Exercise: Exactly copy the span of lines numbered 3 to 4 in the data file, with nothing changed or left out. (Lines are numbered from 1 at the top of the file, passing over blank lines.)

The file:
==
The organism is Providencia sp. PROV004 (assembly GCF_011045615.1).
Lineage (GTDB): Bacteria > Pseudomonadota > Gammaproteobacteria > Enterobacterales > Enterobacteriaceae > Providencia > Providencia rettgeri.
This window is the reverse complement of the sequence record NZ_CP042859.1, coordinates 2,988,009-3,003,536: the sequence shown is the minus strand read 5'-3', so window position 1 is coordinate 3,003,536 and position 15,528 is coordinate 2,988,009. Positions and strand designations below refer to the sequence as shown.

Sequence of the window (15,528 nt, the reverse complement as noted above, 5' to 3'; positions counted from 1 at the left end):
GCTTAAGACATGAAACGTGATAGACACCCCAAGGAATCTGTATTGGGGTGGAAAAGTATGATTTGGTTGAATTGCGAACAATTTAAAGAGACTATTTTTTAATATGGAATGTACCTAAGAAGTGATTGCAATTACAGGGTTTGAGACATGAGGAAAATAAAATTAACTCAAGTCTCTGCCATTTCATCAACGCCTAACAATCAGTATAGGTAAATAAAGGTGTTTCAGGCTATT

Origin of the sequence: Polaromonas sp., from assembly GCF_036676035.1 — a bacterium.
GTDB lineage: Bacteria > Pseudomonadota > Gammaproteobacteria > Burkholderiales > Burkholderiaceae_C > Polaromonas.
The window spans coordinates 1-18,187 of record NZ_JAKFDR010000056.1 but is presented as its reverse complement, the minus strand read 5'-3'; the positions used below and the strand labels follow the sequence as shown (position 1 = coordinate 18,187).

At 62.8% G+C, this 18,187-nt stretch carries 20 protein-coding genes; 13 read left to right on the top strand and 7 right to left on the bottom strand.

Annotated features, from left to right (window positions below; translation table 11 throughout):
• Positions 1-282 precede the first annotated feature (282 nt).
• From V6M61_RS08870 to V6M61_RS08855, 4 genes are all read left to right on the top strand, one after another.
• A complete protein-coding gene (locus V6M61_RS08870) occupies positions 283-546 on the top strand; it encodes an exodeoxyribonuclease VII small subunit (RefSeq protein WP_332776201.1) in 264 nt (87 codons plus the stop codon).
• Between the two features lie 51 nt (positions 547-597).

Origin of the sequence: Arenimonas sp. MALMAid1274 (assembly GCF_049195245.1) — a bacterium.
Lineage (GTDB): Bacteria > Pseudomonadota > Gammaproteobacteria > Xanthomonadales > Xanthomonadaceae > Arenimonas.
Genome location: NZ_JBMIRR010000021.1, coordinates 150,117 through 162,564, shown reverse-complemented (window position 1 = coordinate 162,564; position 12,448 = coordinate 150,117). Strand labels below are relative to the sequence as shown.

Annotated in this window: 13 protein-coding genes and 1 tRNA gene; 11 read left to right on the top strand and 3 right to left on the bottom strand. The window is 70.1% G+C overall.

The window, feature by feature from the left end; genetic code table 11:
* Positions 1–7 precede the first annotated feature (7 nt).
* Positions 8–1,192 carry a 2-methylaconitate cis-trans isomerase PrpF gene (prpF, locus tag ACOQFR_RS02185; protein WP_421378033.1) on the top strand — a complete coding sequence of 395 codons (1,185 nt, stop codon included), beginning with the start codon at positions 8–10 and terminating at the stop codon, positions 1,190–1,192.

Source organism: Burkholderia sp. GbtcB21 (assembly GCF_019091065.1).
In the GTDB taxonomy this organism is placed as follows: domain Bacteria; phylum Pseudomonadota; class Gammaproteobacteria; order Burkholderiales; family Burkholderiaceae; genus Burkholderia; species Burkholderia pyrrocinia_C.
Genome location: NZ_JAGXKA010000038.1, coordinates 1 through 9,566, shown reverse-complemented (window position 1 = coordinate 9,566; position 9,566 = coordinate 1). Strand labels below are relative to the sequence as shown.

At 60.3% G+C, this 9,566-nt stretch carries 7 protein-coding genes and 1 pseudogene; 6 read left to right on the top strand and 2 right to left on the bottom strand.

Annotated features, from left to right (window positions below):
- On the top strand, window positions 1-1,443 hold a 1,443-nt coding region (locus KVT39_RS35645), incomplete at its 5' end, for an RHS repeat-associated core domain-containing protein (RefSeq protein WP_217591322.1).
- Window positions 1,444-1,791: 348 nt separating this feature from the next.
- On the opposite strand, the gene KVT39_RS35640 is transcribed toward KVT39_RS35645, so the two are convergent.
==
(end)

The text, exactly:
This window is the reverse complement of the sequence record NZ_CP042859.1, coordinates 2,988,009-3,003,536: the sequence shown is the minus strand read 5'-3', so window position 1 is coordinate 3,003,536 and position 15,528 is coordinate 2,988,009. Positions and strand designations below refer to the sequence as shown.

Sequence of the window (15,528 nt, the reverse complement as noted above, 5' to 3'; positions counted from 1 at the left end):